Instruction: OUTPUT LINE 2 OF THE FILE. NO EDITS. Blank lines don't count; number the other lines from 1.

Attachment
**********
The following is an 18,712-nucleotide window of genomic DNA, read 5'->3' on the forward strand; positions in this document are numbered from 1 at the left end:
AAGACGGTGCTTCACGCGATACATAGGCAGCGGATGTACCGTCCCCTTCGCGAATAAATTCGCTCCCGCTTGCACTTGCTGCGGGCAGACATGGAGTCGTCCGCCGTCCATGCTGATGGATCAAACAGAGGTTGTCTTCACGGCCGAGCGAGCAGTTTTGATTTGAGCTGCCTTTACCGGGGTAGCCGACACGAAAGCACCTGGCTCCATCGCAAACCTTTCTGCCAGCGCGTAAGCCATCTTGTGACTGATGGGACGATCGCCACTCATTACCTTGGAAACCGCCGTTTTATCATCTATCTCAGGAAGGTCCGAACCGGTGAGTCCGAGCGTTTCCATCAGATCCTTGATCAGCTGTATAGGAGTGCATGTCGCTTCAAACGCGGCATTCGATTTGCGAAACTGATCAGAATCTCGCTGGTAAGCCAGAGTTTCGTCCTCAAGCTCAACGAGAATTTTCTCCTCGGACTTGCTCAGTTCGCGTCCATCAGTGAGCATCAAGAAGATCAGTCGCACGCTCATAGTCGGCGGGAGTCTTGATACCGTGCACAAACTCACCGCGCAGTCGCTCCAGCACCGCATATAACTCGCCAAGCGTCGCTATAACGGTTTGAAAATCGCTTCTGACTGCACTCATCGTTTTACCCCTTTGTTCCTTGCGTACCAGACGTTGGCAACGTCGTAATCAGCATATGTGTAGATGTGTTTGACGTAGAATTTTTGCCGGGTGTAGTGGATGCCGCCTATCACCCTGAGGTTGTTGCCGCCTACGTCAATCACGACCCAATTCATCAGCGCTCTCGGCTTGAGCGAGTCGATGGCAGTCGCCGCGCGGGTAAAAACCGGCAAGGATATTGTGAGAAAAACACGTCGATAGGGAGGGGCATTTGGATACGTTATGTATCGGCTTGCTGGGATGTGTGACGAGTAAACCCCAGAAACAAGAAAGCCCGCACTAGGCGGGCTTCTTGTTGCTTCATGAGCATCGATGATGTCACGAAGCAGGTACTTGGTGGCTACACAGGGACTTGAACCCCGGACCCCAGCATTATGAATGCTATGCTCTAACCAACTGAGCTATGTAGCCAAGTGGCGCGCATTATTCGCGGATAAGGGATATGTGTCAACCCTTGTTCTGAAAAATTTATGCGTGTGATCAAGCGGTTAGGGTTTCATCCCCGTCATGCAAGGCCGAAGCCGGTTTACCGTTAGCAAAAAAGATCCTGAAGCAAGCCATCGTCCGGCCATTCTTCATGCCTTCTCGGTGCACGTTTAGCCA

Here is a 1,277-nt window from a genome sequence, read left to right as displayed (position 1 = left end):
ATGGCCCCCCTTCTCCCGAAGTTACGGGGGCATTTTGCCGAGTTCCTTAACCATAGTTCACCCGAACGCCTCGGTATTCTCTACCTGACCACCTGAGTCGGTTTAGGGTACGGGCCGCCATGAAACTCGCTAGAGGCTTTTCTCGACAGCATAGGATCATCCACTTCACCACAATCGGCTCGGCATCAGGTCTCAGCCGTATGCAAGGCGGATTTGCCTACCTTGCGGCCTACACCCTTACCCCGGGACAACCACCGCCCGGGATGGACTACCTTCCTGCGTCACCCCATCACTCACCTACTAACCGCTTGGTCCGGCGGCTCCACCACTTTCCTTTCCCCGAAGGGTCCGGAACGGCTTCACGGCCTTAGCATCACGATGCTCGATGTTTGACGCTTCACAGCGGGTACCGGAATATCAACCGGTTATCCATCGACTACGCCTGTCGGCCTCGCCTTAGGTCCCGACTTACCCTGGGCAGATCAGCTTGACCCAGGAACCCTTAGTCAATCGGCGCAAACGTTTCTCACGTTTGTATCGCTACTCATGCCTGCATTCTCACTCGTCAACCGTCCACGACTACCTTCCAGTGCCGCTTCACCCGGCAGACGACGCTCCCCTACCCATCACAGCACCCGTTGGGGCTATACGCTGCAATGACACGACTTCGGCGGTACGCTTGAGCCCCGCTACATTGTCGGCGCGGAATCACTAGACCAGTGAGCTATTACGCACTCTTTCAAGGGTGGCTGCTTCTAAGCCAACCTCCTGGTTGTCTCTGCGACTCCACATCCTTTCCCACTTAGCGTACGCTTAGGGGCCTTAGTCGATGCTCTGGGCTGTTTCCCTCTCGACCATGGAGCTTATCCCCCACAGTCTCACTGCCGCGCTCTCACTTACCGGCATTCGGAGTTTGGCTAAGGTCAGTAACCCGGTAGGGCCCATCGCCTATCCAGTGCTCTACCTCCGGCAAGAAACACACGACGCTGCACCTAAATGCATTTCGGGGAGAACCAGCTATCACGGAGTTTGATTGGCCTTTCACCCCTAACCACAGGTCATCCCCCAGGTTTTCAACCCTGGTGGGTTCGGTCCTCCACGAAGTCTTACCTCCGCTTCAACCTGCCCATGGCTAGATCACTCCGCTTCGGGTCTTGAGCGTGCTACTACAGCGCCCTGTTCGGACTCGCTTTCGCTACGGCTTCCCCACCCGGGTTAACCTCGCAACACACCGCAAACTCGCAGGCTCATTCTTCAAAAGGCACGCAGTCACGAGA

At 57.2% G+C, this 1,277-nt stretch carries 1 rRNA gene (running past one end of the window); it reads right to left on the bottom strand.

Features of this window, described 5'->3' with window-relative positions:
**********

AAGACGGTGCTTCACGCGATACATAGGCAGCGGATGTACCGTCCCCTTCGCGAATAAATTCGCTCCCGCTTGCACTTGCTGCGGGCAGACATGGAGTCGTCCGCCGTCCATGCTGATGGATCAAACAGAGGTTGTCTTCACGGCCGAGCGAGCAGTTTTGATTTGAGCTGCCTTTACCGGGGTAGCCGACACGAAAGCACCTGGCTCCATCGCAAACCTTTCTGCCAGCGCGTAAGCCATCTTGTGACTGATGGGACGATCGCCACTCATTACCTTGGAAACCGCCGTTTTATCATCTATCTCAGGAAGGTCCGAACCGGTGAGTCCGAGCGTTTCCATCAGATCCTTGATCAGCTGTATAGGAGTGCATGTCGCTTCAAACGCGGCATTCGATTTGCGAAACTGATCAGAATCTCGCTGGTAAGCCAGAGTTTCGTCCTCAAGCTCAACGAGAATTTTCTCCTCGGACTTGCTCAGTTCGCGTCCATCAGTGAGCATCAAGAAGATCAGTCGCACGCTCATAGTCGGCGGGAGTCTTGATACCGTGCACAAACTCACCGCGCAGTCGCTCCAGCACCGCATATAACTCGCCAAGCGTCGCTATAACGGTTTGAAAATCGCTTCTGACTGCACTCATCGTTTTACCCCTTTGTTCCTTGCGTACCAGACGTTGGCAACGTCGTAATCAGCATATGTGTAGATGTGTTTGACGTAGAATTTTTGCCGGGTGTAGTGGATGCCGCCTATCACCCTGAGGTTGTTGCCGCCTACGTCAATCACGACCCAATTCATCAGCGCTCTCGGCTTGAGCGAGTCGATGGCAGTCGCCGCGCGGGTAAAAACCGGCAAGGATATTGTGAGAAAAACACGTCGATAGGGAGGGGCATTTGGATACGTTATGTATCGGCTTGCTGGGATGTGTGACGAGTAAACCCCAGAAACAAGAAAGCCCGCACTAGGCGGGCTTCTTGTTGCTTCATGAGCATCGATGATGTCACGAAGCAGGTACTTGGTGGCTACACAGGGACTTGAACCCCGGACCCCAGCATTATGAATGCTATGCTCTAACCAACTGAGCTATGTAGCCAAGTGGCGCGCATTATTCGCGGATAAGGGATATGTGTCAACCCTTGTTCTGAAAAATTTATGCGTGTGATCAAGCGGTTAGGGTTTCATCCCCGTCATGCAAGGCCGAAGCCGGTTTACCGTTAGCAAAAAAGATCCTGAAGCAAGCCATCGTCCGGCCATTCTTCATGCCTTCTCGGTGCACGTTTAGCCA